Sometimes I Feel Like Being a Work-at-Home Mom Is the Hardest Thing in the World

3 years ago

Sometimes I feel like working from home is the hardest thing in the world.

I'll pause here, so all the working moms can angrily exit my blog and remove me from their Google Reader.

Oh good, you're still here? Let me explain.

When my husband gets home, and I'm still wearing yoga pants and have not yet gotten into the shower, I feel so lazy. Granted, he never makes me feel this way, and it's absolutely something I put upon myself... but still. If I feel it about myself, it must be accurate, right?

I mean, I haven't even thought about dinner, the house is a disaster, and I look like I just woke up. I wonder if I'm ever going to be the supermom that manages to make it all happen and still look like I just stepped out of everyone's Pinterest board.

I mean... I work from home. Shouldn't I have ample time to cook and clean and decorate and run errands and meet my friends for coffee? But the truth is, there are times that I'm torn between being a great employee, and being a great mom. If I keep responding to this email and ignoring my child's incessant jabbering, is he going to remember that I'm more interested in what is on the computer than I am in what he's chattering about?

I have to pause here and take a few deep breaths.

What did I accomplish today?

Well, I kept my baby happy and healthy, for one. He's smiling and tearing toys from his basket gleefully. My employer doesn't hate me. I managed to squeeze four client calls into Porter's afternoon naps, and I actually got my laundry sorted into piles of "Must Wash Today," "This Can Wait Another Day," and "I Should Probably Just Throw It Away." Oh! And I blogged.

God does what He always does, and reveals to me what I so stubbornly forget. I prayed for this for years. All I wanted was to be a stay-at-home mom. So, this is what I've been given, and now it's mine to conquer. I'd be a fool to think that this was the easy route. Life doesn't work like that.

I think I'm starting to get the hang of it.

  • I may not get dressed up every morning like I did when I went to a "real job," but I feel 100% better about myself if my hair is styled. So, one of my top priorities is making sure my hair is curled and backcombed a bit. I haven't accomplished this daily, yet, but I would say that three days out of the week, my hair is done and I'm a happy camper.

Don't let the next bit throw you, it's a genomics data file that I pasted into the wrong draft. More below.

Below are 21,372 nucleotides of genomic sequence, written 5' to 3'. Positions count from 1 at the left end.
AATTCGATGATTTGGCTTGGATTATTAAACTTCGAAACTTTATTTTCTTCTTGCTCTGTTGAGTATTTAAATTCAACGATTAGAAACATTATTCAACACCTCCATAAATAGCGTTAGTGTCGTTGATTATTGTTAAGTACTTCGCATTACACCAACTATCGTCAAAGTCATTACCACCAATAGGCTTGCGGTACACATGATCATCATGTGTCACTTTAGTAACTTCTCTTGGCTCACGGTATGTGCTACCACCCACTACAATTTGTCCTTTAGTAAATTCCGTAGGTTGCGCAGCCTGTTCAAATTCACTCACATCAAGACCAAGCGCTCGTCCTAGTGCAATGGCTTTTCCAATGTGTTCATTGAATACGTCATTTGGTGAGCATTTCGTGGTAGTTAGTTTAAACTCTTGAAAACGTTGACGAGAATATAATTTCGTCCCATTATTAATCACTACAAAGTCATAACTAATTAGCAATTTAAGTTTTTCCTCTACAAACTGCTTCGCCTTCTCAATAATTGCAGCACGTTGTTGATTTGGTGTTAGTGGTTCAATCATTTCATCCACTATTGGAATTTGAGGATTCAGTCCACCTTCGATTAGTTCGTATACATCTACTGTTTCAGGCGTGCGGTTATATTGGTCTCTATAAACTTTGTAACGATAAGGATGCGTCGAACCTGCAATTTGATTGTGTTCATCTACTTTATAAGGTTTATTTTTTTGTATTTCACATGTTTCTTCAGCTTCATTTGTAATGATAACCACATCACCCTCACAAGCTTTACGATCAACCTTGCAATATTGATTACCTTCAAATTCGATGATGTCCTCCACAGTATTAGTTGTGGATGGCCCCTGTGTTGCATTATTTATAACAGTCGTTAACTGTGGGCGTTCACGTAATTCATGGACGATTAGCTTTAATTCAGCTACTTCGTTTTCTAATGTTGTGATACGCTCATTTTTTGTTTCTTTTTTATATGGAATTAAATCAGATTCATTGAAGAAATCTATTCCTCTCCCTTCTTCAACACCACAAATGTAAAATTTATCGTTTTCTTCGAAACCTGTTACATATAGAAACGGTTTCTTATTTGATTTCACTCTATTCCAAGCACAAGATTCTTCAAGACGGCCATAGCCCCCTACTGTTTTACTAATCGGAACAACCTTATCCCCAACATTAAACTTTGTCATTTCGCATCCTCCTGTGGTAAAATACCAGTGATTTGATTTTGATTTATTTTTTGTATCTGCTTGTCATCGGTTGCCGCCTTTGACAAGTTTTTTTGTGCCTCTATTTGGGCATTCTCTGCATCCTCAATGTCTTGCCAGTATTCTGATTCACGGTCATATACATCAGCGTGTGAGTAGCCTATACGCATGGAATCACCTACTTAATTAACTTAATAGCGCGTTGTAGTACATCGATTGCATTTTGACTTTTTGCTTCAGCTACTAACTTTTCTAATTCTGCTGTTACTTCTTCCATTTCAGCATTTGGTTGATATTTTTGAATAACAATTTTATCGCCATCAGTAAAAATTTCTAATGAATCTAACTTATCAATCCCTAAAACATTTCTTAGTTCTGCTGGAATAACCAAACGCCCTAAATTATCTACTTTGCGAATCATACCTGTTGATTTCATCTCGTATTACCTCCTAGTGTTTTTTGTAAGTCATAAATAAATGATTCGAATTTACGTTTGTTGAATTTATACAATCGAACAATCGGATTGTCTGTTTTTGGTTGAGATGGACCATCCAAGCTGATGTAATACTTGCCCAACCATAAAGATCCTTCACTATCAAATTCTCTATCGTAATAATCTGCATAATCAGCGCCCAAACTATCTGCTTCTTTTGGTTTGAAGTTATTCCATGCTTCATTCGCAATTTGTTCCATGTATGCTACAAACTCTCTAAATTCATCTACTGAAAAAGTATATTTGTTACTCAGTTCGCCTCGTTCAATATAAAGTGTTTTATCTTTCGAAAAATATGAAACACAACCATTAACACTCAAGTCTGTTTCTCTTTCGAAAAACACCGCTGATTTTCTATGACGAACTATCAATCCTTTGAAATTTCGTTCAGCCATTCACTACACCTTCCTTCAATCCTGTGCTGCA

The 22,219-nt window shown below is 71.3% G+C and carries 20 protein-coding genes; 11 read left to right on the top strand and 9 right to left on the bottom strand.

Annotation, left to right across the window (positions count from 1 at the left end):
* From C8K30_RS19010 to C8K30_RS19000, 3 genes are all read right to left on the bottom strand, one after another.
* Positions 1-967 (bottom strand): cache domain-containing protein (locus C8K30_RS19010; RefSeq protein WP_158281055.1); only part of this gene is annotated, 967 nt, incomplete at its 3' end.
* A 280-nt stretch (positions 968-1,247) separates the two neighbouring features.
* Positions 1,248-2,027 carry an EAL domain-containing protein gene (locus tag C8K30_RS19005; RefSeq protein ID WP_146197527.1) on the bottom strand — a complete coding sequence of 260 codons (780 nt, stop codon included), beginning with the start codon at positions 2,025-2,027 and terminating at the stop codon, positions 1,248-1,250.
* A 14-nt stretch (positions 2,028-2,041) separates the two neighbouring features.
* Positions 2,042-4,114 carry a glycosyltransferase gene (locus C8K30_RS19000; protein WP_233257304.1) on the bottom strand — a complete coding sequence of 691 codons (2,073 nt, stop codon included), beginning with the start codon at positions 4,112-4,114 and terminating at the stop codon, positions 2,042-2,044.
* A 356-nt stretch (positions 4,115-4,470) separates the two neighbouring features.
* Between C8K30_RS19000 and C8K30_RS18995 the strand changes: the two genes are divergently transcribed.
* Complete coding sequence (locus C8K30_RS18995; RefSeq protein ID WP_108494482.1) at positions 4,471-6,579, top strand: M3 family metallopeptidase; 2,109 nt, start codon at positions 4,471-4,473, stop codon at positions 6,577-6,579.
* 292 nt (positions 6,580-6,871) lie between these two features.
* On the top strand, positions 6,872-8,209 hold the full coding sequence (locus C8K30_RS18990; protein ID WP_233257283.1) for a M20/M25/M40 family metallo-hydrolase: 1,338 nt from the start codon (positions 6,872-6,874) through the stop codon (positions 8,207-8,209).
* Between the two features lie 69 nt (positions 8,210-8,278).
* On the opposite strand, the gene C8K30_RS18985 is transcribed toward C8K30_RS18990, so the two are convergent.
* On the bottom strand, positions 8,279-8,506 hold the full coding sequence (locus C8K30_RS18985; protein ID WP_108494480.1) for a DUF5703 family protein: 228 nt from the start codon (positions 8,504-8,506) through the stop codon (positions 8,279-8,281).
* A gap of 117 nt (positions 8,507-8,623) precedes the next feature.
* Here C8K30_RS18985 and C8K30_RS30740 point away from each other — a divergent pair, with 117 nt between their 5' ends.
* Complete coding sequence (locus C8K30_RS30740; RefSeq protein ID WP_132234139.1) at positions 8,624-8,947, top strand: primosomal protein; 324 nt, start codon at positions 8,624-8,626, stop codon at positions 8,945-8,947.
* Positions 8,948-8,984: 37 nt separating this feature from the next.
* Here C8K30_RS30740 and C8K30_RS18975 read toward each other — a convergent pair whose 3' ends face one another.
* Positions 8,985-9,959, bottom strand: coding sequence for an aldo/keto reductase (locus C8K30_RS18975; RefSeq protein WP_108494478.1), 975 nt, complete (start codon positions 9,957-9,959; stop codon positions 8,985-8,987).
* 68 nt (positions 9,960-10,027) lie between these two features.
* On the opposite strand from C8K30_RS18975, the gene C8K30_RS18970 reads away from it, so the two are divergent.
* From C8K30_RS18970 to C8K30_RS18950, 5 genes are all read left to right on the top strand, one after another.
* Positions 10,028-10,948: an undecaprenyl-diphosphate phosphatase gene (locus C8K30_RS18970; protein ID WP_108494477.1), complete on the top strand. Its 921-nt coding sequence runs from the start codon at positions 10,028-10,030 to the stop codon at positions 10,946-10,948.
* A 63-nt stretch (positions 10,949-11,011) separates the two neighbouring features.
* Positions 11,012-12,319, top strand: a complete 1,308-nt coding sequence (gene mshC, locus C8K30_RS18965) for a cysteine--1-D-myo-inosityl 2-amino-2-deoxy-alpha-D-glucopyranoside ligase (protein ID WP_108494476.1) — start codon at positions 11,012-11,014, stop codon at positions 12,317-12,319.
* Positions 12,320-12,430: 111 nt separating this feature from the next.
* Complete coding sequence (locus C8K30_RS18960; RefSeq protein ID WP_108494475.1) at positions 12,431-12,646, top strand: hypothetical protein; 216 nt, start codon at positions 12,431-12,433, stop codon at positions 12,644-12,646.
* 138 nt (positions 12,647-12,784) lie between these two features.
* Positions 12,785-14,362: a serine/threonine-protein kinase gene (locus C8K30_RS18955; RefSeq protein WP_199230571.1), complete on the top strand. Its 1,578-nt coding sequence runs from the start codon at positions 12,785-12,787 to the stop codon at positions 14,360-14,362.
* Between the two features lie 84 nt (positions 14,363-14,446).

• I have five minute clean-ups throughout the day. I'll stop everything I'm doing, and run through the house organizing, cleaning, putting things away -- but only for five minutes. If it's longer than five minutes, I'll start getting annoyed and frustrated. But a 5 minute pick-up is all I need to feel like I've regained control of my life.

  • I have to remind myself (about work) a few times throughout the day: This isn't life or death. My amazing boss told me this one day after I bawled my eyes out because someone was unhappy with me: it's not life or death, right? Uh... no. No, it's not. This is so unimportant in the grander scheme of things. If I find myself panicking about a client's attitude, or wondering how to fix a website issue that has seemed to stop the world from turning, I pause. I breathe. And I remind myself this isn't life or death. It sounds so silly, but it really helps to ease my anxiety.

No matter how out-of-control life seems as the mother to a nine-month-old (!!!) and a full time project manager, I am truly thankful to be able to kiss Porter's messy face whenever I want. The coffee breaks I used to take in an office are now coffee breaks at my own Kuerig, accompanied by a baby that could happily eat his weight in frozen blueberries, and I truly couldn't be more thankful. He's a great coffee date.

I'm sure next week will bring a whole new slew of challenges, which is ok with me. I've become pretty accustomed to change, these days; I'll roll with it. Probably in my yoga pants. But at least my hair will be curled and my blueberry-stained son will be smiling.

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